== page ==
Live individuals of five key species of Zouaraa (Talitrus saltator, Tylos europaeus, Phaleria acuminata, Eurynebria complanata and Scarites laevigatus) were brought back to Florence. These were maintained alive and used in laboratory experiments. Preferences to temperatures, sand moistures, grain sizes and salinities were tested under controlled laboratory conditions. Phototaxis and scototaxis experiments were conducted to test the responses to an artificial light source and a black shape. At the end of the experiments all species were brought back to their beach of origin.
Temperature preference experiments were made at constant room temperature (20°C). Each species was tested individually in a linear arena divided in ten connecting compartments, where a gradient with a 40 - 10°C range was maintained. Air humidity was 100% and was kept constant in the compartments of the arena throughout the experiments. Controls were made at 25°C. Key species were tested during daytime with artificial illumination. The position of the animals and the temperatures were recorded after 15 minutes. Mean temperatures of the compartments chosen by the individuals were calculated together with 95% confidence limits.
Preferences to sand moistures were tested using circular arenas, in which key species could choose alternatively between dry and moist sands. The sand was previously washed and oven dried at 105°C (0%). Sand moistures of 1, 2, 5, 10, 20% of water added to the total weight of sand were prepared and the following combinations tested: 0/1%, 0/2%, 0/5%, 0/10%, 0/20%, 1/2%, !/5%, 1/10%, 1/20%, 2/5%, 2/10%, 2/20%, 5/10%, 5/20% and 10/20%. For each species 50 individuals were used. For Eurynebria complanata and Scarites laevigatus each animal was tested singularly, whereas for Talitrus saltator, Tylos europaeus, Phaleria acuminata tests were made with groups of 10 individuals. Controls were made at 0/0% and 2/2% at 20°C room temperature. For statistical analysis Chi-square test was used.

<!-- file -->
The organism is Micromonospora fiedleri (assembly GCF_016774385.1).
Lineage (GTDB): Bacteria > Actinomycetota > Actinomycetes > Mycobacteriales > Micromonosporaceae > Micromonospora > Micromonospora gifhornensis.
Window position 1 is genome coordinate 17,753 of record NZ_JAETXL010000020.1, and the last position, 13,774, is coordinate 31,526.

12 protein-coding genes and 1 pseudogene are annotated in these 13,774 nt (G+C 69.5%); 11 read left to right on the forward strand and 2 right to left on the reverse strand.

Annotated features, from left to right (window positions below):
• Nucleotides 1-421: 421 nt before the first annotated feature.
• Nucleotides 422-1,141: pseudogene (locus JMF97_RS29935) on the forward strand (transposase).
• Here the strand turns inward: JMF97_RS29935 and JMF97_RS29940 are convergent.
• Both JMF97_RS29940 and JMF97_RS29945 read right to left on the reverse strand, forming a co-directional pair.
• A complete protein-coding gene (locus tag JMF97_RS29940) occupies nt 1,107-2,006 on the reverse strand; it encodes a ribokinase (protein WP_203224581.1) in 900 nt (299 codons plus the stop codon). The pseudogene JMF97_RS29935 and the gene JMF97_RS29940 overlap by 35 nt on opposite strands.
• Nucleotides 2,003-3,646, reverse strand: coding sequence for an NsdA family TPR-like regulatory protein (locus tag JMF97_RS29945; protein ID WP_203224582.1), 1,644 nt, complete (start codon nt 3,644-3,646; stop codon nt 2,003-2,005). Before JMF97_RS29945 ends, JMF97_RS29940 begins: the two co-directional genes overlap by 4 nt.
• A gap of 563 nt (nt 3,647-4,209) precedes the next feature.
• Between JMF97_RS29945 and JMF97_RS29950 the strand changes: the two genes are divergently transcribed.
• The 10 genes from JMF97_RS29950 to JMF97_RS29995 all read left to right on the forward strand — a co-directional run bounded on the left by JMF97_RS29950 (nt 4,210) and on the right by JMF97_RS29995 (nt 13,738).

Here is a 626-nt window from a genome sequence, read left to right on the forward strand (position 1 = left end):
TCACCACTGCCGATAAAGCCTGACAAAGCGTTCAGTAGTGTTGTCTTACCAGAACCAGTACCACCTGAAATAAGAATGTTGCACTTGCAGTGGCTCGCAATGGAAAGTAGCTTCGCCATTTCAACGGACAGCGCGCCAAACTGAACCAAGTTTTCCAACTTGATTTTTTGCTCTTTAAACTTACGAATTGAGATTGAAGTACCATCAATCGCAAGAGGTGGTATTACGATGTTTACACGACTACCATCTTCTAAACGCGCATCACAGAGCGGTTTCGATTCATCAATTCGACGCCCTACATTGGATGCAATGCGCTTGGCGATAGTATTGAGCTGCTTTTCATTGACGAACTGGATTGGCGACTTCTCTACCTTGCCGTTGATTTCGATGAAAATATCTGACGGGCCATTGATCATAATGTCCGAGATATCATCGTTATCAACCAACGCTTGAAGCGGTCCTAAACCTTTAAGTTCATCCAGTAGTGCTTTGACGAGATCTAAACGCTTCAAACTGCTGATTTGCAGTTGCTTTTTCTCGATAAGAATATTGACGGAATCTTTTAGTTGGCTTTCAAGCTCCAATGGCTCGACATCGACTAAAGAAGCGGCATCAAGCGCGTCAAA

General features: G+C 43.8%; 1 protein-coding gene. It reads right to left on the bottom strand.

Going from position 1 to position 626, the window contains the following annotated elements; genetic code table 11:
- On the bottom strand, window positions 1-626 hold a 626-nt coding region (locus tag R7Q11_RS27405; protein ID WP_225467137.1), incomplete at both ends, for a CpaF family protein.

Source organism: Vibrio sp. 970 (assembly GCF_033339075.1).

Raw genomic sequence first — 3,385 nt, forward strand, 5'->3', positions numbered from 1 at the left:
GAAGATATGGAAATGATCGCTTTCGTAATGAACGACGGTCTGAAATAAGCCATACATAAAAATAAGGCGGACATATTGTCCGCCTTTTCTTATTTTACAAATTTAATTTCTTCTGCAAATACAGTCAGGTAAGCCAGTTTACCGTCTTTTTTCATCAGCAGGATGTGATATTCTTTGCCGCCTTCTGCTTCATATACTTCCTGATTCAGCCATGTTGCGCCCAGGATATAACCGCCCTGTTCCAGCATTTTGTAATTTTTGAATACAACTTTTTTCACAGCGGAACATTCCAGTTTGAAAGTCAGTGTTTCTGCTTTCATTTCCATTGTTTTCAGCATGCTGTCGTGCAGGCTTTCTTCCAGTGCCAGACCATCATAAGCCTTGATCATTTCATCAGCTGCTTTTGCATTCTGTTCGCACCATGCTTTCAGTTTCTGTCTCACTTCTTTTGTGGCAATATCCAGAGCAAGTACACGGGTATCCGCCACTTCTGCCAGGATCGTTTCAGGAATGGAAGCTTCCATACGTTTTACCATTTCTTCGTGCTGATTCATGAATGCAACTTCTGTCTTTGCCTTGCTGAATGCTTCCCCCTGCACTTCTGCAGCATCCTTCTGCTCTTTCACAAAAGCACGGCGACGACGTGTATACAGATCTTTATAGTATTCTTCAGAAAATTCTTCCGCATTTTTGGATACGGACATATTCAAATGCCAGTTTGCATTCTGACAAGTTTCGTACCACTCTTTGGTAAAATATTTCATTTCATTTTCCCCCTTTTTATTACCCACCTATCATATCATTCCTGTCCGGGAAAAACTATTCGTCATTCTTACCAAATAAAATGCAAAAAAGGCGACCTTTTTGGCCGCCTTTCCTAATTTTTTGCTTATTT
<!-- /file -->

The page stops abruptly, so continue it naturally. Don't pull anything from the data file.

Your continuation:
- Also for sand salinity preference experiments key species could choose between two alternative substrate salinities. Sand was previously washed with tap water, oven dried and again moistened to 2% with a solution of de-mineralised water containing 0.5, 1, 2, 5, and 10% of NaCl. The following combinations tested: 0/0.5 0/1%, 0/2%, 0/5%, 0/10%, 0.5/1%, 0.5/2%, 0.5/5%, 0.5/10%, 1/2% !/5%, 1/10%, 1/20%, 2/5%, 2/10%, and 5/10%. For each species 50 individuals were tested using the same criteria of the above experiments. Controls were made at 0/0%. For statistical analysis Chi-square test was used.
- For grain size preference experiments the above experimental design was here used. Sand was sieved and the following grain sizes were selected: 180, 250, 355, 500, 710 µm. The combinations tested were 355/180 µm, 355/250 µm, 355/500 µm, 355/710 µm, 180/250 µm, 180/500 µm, 180/710 µm, 250/500 µm, 250/710 µm, 500/710 µm. Controls were made at 355/355 µm because it was the intermediate grain size. For statistical analysis Chi-square test was used.
- To test if the animals responded positively or negatively to a light source (400 lux) phototaxis experiments were made using a slide projector. The light source was placed alternatively to the north and to the south of an arena with 72 pitfall traps at the circumpherence.
- To test if key species could use cues, such as shapes (beach debris, tufts of vegetation), to choose their preferred beach zone, an experiment on their scototaxis abilities was performed. An arena with 72 pitfall traps surrounded by and covered with a white Plexiglas cylindrical screen and lid was used. Fifty individuals were tested on dry substrate in groups of ten. Twelve neon tubes which formed a regular hexagon around the arena diffused light homogeneously. Shapes were made from a rectangular piece of black cardboard (10 cm in height) that took up 45° of the horizon subtending an angle of 25° from the centre of the arena. Alternatively the shape was placed to the north and to the south. Experiments were conducted at 12:00 and 24:00 h in a dark room at a temperature of 20°C. Replicates were made the following day.
Circular statistics analysis (Batschelet 1981) was used to evaluate if arthropod responses to light source or black shapes were significant. The Rayleigh-test was employed to check whether the population was significantly concentrated, and the V-test was applied to determine if the population was significantly concentrated towards the light source or the silhouette’s centre (expected direction = 0°). When two equal and opposite sets of points were obtained in the distribution, bimodality was considered. By doubling of angles (Batschelet 1981) the bimodal distribution was transformed into a unimodal distribution, and the second trigonometric moment was calculated.